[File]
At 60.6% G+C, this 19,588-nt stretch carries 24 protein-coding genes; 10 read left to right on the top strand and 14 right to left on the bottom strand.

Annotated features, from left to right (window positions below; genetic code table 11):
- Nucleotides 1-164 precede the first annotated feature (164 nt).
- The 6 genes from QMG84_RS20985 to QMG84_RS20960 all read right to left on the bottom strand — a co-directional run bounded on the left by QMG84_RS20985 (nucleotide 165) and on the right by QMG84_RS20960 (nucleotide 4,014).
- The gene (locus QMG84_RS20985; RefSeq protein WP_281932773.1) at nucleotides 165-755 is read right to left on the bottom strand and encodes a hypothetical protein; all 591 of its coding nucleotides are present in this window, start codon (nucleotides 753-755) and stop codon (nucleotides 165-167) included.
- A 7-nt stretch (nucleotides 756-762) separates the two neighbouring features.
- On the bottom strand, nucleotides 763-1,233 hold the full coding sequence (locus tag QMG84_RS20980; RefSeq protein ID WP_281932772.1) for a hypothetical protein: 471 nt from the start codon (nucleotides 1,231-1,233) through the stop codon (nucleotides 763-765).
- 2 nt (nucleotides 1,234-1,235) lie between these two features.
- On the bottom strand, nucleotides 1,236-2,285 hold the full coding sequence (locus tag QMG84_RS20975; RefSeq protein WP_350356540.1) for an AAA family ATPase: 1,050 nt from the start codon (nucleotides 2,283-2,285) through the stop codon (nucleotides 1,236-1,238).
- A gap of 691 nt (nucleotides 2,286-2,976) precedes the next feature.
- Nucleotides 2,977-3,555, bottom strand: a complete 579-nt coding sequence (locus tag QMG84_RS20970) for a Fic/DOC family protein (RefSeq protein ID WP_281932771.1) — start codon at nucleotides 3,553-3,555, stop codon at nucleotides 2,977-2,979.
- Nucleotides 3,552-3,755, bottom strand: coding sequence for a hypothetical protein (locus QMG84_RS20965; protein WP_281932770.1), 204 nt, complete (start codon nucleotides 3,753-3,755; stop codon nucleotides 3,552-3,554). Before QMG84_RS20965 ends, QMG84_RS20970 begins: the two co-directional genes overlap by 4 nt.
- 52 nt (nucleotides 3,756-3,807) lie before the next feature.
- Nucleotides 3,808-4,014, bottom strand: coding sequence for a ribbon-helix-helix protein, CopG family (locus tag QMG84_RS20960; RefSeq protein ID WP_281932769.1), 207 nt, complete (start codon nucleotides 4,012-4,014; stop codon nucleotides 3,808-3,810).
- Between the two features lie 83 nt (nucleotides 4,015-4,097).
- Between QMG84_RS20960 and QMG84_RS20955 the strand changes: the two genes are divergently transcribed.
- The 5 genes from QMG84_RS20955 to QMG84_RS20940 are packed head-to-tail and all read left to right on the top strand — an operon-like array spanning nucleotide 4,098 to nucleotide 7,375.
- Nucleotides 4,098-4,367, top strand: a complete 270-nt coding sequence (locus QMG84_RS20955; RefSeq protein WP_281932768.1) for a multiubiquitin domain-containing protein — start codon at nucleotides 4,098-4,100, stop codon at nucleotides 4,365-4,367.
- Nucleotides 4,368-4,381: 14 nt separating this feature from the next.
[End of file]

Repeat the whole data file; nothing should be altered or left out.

At 60.6% G+C, this 19,588-nt stretch carries 24 protein-coding genes; 10 read left to right on the top strand and 14 right to left on the bottom strand.

Annotated features, from left to right (window positions below; genetic code table 11):
- Nucleotides 1-164 precede the first annotated feature (164 nt).
- The 6 genes from QMG84_RS20985 to QMG84_RS20960 all read right to left on the bottom strand — a co-directional run bounded on the left by QMG84_RS20985 (nucleotide 165) and on the right by QMG84_RS20960 (nucleotide 4,014).
- The gene (locus QMG84_RS20985; RefSeq protein WP_281932773.1) at nucleotides 165-755 is read right to left on the bottom strand and encodes a hypothetical protein; all 591 of its coding nucleotides are present in this window, start codon (nucleotides 753-755) and stop codon (nucleotides 165-167) included.
- A 7-nt stretch (nucleotides 756-762) separates the two neighbouring features.
- On the bottom strand, nucleotides 763-1,233 hold the full coding sequence (locus tag QMG84_RS20980; RefSeq protein ID WP_281932772.1) for a hypothetical protein: 471 nt from the start codon (nucleotides 1,231-1,233) through the stop codon (nucleotides 763-765).
- 2 nt (nucleotides 1,234-1,235) lie between these two features.
- On the bottom strand, nucleotides 1,236-2,285 hold the full coding sequence (locus tag QMG84_RS20975; RefSeq protein WP_350356540.1) for an AAA family ATPase: 1,050 nt from the start codon (nucleotides 2,283-2,285) through the stop codon (nucleotides 1,236-1,238).
- A gap of 691 nt (nucleotides 2,286-2,976) precedes the next feature.
- Nucleotides 2,977-3,555, bottom strand: a complete 579-nt coding sequence (locus tag QMG84_RS20970) for a Fic/DOC family protein (RefSeq protein ID WP_281932771.1) — start codon at nucleotides 3,553-3,555, stop codon at nucleotides 2,977-2,979.
- Nucleotides 3,552-3,755, bottom strand: coding sequence for a hypothetical protein (locus QMG84_RS20965; protein WP_281932770.1), 204 nt, complete (start codon nucleotides 3,753-3,755; stop codon nucleotides 3,552-3,554). Before QMG84_RS20965 ends, QMG84_RS20970 begins: the two co-directional genes overlap by 4 nt.
- 52 nt (nucleotides 3,756-3,807) lie before the next feature.
- Nucleotides 3,808-4,014, bottom strand: coding sequence for a ribbon-helix-helix protein, CopG family (locus tag QMG84_RS20960; RefSeq protein ID WP_281932769.1), 207 nt, complete (start codon nucleotides 4,012-4,014; stop codon nucleotides 3,808-3,810).
- Between the two features lie 83 nt (nucleotides 4,015-4,097).
- Between QMG84_RS20960 and QMG84_RS20955 the strand changes: the two genes are divergently transcribed.
- The 5 genes from QMG84_RS20955 to QMG84_RS20940 are packed head-to-tail and all read left to right on the top strand — an operon-like array spanning nucleotide 4,098 to nucleotide 7,375.
- Nucleotides 4,098-4,367, top strand: a complete 270-nt coding sequence (locus QMG84_RS20955; RefSeq protein WP_281932768.1) for a multiubiquitin domain-containing protein — start codon at nucleotides 4,098-4,100, stop codon at nucleotides 4,365-4,367.
- Nucleotides 4,368-4,381: 14 nt separating this feature from the next.